If you are looking to reveal the brightest, healthiest version of your skin, exfoliation is the answer! There are different methods for exfoliation and your skin type will determine which method you should use, and how often you should exfoliate.
Exfoliation is key for maintaining smooth skin, but there are many questions regarding when should you exfoliate and how often you should be exfoliating to reap the benefits. Keep scrolling to find out everything you need to know about exfoliating your body.
What is exfoliation?
Exfoliation is the physical act of removing dead skin cells from the outer layer of your body by loosening the bonds that stick them together, allowing new cells to surface. The process increases blood circulation, brightens the skin, and improves its appearance. Over-exfoliation can cause irritation to the skin, so it’s important to find the sweet spot in how often you should be exfoliating your skin.
When to exfoliate?
Experts suggest exfoliating once or twice a week to avoid aggravated skin, and to keep dull, dry skin at bay without stripping the skin. As tempting as it is, exfoliating every day can cause more harm than good.
Your skin naturally generates new skin cells every 30 days but over time, this process can slow down. If you don’t exfoliate, the dry, flakey skin won’t shed and this will result in clogged pores, leading to breakouts, blackheads, and sometimes serious skin conditions like Keratosis Pilaris
How to exfoliate?
When exfoliating, it’s important to be gentle on your skin. To apply, make small, circular motions using your finger or your exfoliating tool of choice. If you use a brush, make short, light strokes in an upward motion toward the heart. This is great for treating cellulite as well. Exfoliate for about 30 seconds and apply a moisturiser with SPF after exfoliating.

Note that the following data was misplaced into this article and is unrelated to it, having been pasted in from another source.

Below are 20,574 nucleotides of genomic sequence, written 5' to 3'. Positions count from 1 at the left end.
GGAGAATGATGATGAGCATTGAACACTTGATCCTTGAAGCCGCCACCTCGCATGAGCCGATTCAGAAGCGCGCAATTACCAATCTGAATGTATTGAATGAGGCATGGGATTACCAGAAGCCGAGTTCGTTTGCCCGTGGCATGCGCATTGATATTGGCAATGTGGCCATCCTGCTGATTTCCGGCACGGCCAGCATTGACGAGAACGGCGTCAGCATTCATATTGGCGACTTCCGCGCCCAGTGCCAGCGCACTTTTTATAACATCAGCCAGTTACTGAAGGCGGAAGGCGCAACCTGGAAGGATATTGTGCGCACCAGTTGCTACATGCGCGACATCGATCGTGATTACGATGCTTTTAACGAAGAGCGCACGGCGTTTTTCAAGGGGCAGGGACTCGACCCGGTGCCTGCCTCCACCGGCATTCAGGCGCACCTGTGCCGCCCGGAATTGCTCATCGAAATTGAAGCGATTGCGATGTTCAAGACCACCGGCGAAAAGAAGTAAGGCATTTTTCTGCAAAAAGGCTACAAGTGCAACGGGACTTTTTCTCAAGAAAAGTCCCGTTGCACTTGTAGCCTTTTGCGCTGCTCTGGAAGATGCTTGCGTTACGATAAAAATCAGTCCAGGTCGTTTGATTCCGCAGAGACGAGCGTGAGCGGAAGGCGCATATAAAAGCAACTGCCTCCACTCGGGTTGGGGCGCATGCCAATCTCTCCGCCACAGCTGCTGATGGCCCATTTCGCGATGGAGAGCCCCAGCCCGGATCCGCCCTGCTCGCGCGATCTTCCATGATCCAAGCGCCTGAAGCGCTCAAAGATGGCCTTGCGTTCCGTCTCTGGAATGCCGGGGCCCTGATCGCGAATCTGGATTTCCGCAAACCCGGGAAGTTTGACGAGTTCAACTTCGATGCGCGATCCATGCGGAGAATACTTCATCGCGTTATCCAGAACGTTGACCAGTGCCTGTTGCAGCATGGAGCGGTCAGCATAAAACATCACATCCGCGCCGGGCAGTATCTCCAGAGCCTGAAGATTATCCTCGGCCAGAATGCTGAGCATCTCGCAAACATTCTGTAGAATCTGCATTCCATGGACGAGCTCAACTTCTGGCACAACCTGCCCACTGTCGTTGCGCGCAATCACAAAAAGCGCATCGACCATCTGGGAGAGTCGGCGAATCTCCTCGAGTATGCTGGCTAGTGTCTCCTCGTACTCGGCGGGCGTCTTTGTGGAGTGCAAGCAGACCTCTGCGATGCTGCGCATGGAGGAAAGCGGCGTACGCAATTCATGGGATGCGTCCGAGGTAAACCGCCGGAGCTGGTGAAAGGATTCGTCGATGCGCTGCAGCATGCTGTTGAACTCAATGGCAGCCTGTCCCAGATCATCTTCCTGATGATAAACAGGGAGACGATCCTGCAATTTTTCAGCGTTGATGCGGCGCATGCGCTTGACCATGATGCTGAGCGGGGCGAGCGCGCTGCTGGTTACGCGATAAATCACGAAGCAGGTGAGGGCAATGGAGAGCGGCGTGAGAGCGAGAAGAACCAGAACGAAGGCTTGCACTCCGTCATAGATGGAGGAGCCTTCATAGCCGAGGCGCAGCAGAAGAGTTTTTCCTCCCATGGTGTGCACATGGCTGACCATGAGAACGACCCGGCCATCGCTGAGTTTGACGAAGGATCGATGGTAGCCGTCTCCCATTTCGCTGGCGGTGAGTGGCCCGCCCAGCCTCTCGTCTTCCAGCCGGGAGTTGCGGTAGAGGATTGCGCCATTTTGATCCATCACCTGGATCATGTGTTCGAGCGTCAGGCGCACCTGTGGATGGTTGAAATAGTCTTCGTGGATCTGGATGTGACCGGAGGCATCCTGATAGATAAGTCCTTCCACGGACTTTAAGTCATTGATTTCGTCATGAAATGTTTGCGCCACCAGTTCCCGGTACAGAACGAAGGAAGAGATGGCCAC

There are 2 kinds of exfoliants:
Physical exfoliants: Use a grain or micro-bead to rub away dead skin.
Chemical exfoliants: Use alpha- or beta-hydroxy acids like lactic or glycolic acids to exfoliate.
Most skin types work well with a chemical exfoliant, as it is gentle on the body’s skin, and kinder on the planet. Most experts stand by the chemical exfoliant reigning supreme, many others feel that physical exfoliants increase the sensitivity of the skin.
Know your skin type:
Dry skin: Exfoliation is very important for dry skin but avoid going overboard as it could lead to dehydrated skin with tiny tearing. A chemical exfoliant or Glycolic acid will help remove dead cells sitting on the surface of the skin and encourage healthy skin turnover.
Oily skin: Oily or thicker skin can benefit from physical exfoliation and brushing. Oily skin often has an extra layer of buildup on the surface that manual exfoliation can remove. Gently use an exfoliator or scrub in circular motions for best results.
Normal skin: If your skin doesn’t have any complications (lucky you), you can choose any method of exfoliation. Both are safe for your skin type. You may need to experiment to find out which method works best for your personal skin.
Sensitive skin: Avoid a scrubbing method of exfoliation. This will irritate your skin further and can lead to redness. Use a mild chemical exfoliator and apply with a gentle washcloth.
Things to avoid when exfoliating:
- Avoid exfoliating if your skin has cuts, open wounds, or is sunburned.
- Do not use hot water, rather lukewarm water to relax the skin
- Don’t shave after exfoliating, rather before
- Stop exfoliating if you notice your skin is red, inflamed, peeling, or irritated.
- Avoid exfoliation if you also use certain medications or acne products, including retinol or something stringer like Oratane that makes your skin very sensitive. It may make your skin worse or lead to breakouts.
Our go-to exfoliators:
Featured Images: Pexel